Tag Archives: Swallow

Coffee, Croissant & Cars 05/16 – Avenue Drivers Club

Last Sunday I popped along to the Avenue Drivers Club meeting just long enough to get today’s snaps before being called out for work before I had a chance to enjoy either a Coffee or Croissant.

Austin 12/4, Avenue Drivers Club, Queen Square, Bristol,

Despite arriving shortly after 8 am the 1928 Austin 12/4 above was already leaving indicating the Square was already full.

Kenworth, Avenue Drivers Club, Queen Square, Bristol,

Among the larger vehicles packing the Square was this 1999 Kenworth semi.

Honda Civic Type R, Avenue Drivers Club, Queen Square, Bristol,

One of several Honda Civic Type Rs circulating was Spoonz, so new the registration is not yet on the DVLA data base.

Toyota Altezza, Avenue Drivers Club, Queen Square, Bristol,

A personal import from Japan is the 1998 Toyota Altezza above, known in markets outside Japan as the entry level Lexus IS or GS.

Citroën Visa, Avenue Drivers Club, Queen Square, Bristol,

It is amusing to think a couple of French chaps might have piled into the Citroën Visa above and driven all the way to Queen Square for an Avenue Drivers Club meeting, if highly unlikely.

Swallow Doretti , Avenue Drivers Club, Queen Square, Bristol,

Finally even rarer than the Italia 2000 GT which appeared at last month’s Avenue Drivers Club meeting is the Triumph powered Swallow Doretti seen above of which only 280 were built.

Thanks for joining me on this “Coffee, Croissant & Cars 05/16” edition of “Gettin’ a li’l psycho on tyres” I hope you will join me again tomorrow when I will be looking at another Packard. Don’t forget to come back now !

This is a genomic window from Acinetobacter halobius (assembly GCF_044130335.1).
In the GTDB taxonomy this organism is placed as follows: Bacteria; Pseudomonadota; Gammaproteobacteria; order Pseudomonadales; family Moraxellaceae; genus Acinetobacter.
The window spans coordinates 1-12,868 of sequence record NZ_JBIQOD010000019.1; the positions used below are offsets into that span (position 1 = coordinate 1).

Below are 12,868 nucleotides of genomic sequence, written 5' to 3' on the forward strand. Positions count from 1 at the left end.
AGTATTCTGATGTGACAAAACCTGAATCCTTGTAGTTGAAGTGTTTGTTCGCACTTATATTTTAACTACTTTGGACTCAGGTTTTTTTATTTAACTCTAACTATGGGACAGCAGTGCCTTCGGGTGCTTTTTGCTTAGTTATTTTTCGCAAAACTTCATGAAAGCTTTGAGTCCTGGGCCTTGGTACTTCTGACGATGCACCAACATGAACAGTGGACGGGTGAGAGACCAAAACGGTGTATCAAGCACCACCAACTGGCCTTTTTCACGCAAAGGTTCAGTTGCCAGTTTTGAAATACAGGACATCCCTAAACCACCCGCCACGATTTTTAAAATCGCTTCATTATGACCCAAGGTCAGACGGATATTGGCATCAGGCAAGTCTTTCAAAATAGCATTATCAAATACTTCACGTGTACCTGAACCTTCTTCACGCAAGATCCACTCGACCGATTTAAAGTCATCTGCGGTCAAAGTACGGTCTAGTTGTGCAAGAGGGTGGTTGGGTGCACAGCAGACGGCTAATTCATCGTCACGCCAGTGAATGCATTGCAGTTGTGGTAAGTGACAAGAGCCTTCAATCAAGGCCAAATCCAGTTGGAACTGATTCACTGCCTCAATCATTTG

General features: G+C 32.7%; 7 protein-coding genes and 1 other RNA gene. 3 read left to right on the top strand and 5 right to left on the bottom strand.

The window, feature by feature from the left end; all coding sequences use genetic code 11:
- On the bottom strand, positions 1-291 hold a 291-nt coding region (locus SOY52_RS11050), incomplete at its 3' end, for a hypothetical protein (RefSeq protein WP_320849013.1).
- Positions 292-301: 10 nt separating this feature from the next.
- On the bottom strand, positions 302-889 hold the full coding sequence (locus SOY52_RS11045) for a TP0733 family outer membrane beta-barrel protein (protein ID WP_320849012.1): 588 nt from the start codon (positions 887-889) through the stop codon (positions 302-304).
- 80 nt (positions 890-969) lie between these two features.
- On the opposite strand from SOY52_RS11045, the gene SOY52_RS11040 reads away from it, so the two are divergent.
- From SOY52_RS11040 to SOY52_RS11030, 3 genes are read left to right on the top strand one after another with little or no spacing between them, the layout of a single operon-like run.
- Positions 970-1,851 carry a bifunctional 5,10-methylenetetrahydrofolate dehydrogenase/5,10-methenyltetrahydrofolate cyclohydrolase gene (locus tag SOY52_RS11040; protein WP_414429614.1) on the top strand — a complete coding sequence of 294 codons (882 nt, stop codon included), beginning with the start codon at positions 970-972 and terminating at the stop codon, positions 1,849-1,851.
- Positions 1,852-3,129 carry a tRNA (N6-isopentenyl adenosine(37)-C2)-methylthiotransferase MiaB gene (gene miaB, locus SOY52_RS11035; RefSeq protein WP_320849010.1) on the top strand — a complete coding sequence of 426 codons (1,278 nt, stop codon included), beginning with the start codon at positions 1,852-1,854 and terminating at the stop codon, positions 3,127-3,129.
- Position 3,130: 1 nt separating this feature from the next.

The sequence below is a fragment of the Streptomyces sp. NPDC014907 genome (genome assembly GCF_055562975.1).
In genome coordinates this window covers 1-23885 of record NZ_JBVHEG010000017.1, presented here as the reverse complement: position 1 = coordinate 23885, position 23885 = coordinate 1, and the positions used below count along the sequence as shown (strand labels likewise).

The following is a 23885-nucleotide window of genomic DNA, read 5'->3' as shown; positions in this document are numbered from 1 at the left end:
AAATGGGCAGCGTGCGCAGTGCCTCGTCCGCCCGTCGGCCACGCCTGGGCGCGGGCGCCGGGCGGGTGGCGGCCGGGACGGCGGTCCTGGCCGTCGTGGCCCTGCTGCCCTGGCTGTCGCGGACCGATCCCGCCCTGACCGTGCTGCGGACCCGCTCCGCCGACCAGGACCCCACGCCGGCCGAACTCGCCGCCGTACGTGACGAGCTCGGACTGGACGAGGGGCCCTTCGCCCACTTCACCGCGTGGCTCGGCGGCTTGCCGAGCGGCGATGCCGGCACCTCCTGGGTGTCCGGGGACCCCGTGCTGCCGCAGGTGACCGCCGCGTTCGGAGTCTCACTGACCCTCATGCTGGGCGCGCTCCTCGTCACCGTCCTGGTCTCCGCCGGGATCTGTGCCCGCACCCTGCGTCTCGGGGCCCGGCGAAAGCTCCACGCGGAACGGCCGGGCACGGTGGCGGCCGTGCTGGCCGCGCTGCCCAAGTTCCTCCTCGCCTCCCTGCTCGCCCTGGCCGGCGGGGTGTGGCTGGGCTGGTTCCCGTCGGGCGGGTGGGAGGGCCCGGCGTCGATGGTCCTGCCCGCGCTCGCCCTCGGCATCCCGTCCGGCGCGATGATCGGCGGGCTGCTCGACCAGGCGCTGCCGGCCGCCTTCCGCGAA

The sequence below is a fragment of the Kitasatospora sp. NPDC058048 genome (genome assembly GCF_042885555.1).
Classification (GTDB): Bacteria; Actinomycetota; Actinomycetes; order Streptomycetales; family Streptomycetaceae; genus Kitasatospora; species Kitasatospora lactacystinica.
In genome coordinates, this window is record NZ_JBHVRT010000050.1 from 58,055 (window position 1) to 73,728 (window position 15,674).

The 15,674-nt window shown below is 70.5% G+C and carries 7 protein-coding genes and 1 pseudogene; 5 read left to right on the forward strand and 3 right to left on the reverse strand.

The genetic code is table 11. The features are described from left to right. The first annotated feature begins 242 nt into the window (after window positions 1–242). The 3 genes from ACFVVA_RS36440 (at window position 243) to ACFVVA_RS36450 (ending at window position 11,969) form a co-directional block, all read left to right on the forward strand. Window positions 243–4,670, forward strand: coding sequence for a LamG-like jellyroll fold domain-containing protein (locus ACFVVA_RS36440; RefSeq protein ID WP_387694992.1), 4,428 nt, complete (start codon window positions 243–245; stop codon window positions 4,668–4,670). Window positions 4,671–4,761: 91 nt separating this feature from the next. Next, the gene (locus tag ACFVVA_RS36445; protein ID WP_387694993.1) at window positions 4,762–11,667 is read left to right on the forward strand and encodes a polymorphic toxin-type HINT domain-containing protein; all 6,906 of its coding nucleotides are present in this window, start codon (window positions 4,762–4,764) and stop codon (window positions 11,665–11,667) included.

The Lil’ Car That Scared The Fat Cat – Doretti #1196

The Doretti was designed by former Bristol Omnibus apprentice Frank Rainbow while he was working for the Tube Investment Group. In January 1953 Frank was given 9 months to design and build the first Doretti car by Eric Saunders, managing director of the Swallow Coachbuilding Company which became part of the TI Group in 1946 after spawning S.S. Cars in 1934 which became Jaguar in 1945.

Doretti, Castle Combe C&SCAD

In 1952 Eric met Arthur Andersen of the Rome Cable Corporation, who was interested in the production of a vehicle specifically designed for sale in the USA and discussion turned to the production of a car to be designed by Frank with bodies to be made in Wales.

Doretti, Castle Combe C&SCAD

Using his connection with Sir John Black at Standard Triumph, Eric Saunders secured a supply of Triumph TR2 running gear for the Swallow Doretti, a name derived from a marketing company operated by Arthur Andersens daughter Dorothy Deen and Paul Bernhart which was to market the car.

Doretti, Castle Combe C&SCAD

Frank completed the first car with a Reynolds 531 chrome-molydenum steel tube chassis on schedule and it was exhibited alongside a Triumph TR2, which Doretti parent Cal Specialities Company was also responsible for distributing.

Doretti, Castle Combe C&SCAD

From 1954 to 1955 around 280 Doretti’s were built in a factory with a maximum of just 18 employees.

Doretti, Castle Combe C&SCAD

The success of the Doretti frightened Jaguar, which was by now a large customer of the same TI Group that facilitated the birth of the Doretti, into giving Tube Investments an ultimatum to disengage from the Doretti project or loose the Jaguar account. Doretti production halted overnight on the receipt of the ultimatum and thus the Doretti name lives on in around 180 of the cars that are thought to have survived.

Hope you have enjoyed today’s Cal Specialities Company edition of ‘Getting a ‘lil psycho on tyres’ and that you’ll join me again tomorrow for a look at another European sports car that changed the image of it’s manufacturer forever. Don’t forget to come back now !